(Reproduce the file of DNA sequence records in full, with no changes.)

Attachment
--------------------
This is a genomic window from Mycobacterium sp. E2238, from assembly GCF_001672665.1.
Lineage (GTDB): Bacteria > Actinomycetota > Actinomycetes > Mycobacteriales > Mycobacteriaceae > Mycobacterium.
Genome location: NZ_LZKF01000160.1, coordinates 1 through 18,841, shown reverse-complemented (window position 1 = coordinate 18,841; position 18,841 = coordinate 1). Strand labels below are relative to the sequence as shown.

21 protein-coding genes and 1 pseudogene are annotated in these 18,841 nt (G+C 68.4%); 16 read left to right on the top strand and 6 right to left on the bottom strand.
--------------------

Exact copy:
This is a genomic window from Mycobacterium sp. E2238, from assembly GCF_001672665.1.
Lineage (GTDB): Bacteria > Actinomycetota > Actinomycetes > Mycobacteriales > Mycobacteriaceae > Mycobacterium.
Genome location: NZ_LZKF01000160.1, coordinates 1 through 18,841, shown reverse-complemented (window position 1 = coordinate 18,841; position 18,841 = coordinate 1). Strand labels below are relative to the sequence as shown.

21 protein-coding genes and 1 pseudogene are annotated in these 18,841 nt (G+C 68.4%); 16 read left to right on the top strand and 6 right to left on the bottom strand.